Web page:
Monday, January 05, 2009

Do Your Research, it's Easier than Ever

Every artist knows the value of doing your research. We all know the temptation to make things up in your head rather than doing the work of figuring out what it actually looks like, and we all know that when we fake things instead of doing our research, the viewer can tell that we faked it.

If you have to draw the deck of a pirate ship, look at real pictures of ships. If you have to draw a Tibetan village, look up pictures of one. I'm not one of those artists that goes to extremes on this - there are artists that, if they had to draw a Tibetan village, they would read everything they could about the history of Tibetan architecture and they would make sure that they were drawing a village that anyone from Tibet would be able to distinguish the exact time period when it was built and where in Tibet that particular village would be. I admire that kind of dedication but I don't have that kind of patience...life is too short. I'm a storyboard artist at heart and I tend to worry about the big picture, the overall thrust of everything and I don't tend to focus on details because there's never time for details in the story process. Within the animation process that's the focus of the layout person, the Visual Development artist, the modeler and others. For storyboard purposes I would focus on drawing a village that feels like it belongs in Tibet so the audience would believe it and not be distracted by a village that doesn't feel right, unless there was some specific story point that related to specifics of Tibetan architecture (did any of that make sense?).

Anyway, in the olden days artists used to talk about using "clip files" which was a collection of pages culled from magazines and newspapers that had great reference material. Personally, I never did that but I do have a house full of books that I have collected over the years to cover reference on everything from locations like jungles and deserts, books about the history of costume, books on ships, cars, horses, cats, dogs, you name it. I have spent easily thousands of dollars on reference books over the years!

Anyway, that's a thing of the past now, of course. These days I do all of my research online, which is a million times better than trying to find the right book to buy and then trying to remember where you put the book later. It's also a lot cheaper.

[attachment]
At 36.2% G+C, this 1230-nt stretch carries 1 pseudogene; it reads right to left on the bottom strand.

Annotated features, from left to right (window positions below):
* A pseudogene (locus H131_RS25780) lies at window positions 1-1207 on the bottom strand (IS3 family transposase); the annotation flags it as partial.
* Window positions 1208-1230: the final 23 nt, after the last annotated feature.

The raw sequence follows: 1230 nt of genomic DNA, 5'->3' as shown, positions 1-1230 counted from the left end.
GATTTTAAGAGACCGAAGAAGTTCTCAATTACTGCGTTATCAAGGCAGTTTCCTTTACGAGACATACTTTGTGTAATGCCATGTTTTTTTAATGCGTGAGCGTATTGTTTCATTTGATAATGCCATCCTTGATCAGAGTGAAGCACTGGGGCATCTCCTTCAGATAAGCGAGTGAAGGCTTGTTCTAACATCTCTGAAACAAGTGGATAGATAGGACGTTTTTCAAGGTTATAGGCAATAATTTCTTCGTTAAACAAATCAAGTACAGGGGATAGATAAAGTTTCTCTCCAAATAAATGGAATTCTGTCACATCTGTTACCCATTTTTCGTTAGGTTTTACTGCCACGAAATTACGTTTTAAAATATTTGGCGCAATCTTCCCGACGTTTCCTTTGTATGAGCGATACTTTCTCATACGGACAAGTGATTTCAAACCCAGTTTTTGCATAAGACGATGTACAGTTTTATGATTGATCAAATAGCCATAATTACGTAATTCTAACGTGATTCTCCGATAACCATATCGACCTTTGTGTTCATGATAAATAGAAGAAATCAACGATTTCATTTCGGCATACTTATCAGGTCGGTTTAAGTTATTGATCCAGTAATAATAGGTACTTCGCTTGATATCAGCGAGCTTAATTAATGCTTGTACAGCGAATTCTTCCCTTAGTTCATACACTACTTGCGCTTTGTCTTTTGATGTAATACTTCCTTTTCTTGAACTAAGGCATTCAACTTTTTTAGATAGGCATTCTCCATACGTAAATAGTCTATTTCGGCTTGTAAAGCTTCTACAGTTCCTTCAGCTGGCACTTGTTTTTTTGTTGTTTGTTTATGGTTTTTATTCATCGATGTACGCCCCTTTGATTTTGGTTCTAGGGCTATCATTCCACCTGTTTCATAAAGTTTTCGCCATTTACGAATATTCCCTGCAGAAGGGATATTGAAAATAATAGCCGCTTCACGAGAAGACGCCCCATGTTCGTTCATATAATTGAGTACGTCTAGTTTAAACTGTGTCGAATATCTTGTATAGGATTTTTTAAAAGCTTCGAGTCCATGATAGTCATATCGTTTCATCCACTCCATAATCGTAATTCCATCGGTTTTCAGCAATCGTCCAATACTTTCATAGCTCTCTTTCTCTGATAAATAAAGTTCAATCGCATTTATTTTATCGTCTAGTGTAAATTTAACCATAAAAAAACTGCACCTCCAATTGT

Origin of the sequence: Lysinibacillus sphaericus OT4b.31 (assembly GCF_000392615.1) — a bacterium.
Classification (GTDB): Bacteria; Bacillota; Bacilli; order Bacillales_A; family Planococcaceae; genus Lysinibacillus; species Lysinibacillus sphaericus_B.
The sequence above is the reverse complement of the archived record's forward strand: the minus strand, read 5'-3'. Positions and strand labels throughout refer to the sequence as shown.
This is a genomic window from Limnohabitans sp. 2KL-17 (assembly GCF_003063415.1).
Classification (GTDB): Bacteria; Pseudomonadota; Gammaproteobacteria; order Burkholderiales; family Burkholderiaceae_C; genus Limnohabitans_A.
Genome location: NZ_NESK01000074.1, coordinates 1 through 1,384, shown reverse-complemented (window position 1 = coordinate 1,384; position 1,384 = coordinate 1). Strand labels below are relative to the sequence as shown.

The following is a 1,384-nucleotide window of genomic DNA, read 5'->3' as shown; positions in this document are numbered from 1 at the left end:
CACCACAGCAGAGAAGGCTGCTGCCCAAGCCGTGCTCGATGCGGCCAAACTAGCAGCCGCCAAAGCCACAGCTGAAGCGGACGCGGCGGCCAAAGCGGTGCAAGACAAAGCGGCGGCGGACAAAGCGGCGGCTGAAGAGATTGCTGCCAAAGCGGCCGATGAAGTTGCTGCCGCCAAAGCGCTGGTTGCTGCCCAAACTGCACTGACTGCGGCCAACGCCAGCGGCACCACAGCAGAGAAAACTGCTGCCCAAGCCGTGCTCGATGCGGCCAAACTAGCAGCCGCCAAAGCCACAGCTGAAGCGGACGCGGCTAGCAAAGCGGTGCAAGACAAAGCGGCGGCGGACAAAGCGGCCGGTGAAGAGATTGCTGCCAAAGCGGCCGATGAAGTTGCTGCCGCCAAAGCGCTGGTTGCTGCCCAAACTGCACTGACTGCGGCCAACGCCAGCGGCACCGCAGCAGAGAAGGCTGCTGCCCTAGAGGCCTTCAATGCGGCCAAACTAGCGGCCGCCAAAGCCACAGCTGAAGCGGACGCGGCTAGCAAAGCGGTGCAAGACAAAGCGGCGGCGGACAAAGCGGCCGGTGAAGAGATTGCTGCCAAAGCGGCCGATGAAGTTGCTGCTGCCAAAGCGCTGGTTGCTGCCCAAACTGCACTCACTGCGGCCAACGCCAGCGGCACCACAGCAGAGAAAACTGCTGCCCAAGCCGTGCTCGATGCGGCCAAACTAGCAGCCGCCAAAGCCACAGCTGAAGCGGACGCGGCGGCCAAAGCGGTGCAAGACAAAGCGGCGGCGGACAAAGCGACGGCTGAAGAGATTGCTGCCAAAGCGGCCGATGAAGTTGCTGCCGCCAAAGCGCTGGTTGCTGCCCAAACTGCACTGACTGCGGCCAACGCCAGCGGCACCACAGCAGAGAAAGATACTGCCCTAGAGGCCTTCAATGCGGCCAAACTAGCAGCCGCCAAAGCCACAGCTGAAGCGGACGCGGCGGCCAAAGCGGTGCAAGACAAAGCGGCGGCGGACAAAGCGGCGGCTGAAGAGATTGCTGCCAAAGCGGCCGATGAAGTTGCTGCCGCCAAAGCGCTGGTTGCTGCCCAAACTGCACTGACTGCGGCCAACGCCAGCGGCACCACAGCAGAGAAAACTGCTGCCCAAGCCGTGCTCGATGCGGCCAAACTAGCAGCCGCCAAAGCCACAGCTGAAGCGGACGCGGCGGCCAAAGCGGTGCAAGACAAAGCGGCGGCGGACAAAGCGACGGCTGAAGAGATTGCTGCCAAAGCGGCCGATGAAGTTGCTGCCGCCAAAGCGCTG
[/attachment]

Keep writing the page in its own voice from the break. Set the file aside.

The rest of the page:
For many of you this may be an unnecessary post. But I write about it because I am constantly shocked at how many people I talk to that don't do their research the same way I do. There are some great research sites on the internet that many people never think to take advantage of.

I do most of my photo research these days on two internet sites: flickr and Corbis.

Flickr is great because it is all content generated by everyday people. It's got millions and millions of photos uploaded by people all over the world and totally searchable. I've found some amazing photos on the site. Just a couple of weeks ago I used it to find pictures of horses sitting down. In fact I use it almost like a crutch - I constantly search, using variations in my wording, to look for inspiration even when drawing the simplest actions, just to try to spark a new idea in my minhttp://www.blogger.com/img/blank.gifd for doing commom actions and activities in interesting ways.

Corbis is great too - it's a database of commercial photographs that are meant to be licensed by magazines, websites, and other people who need photos for articles and things like that. But it's searchable (and free) for everyone. If you need reference of a pretty sunset or something like that Corbis is great because all the pictures are incredibly beautiful and professional looking.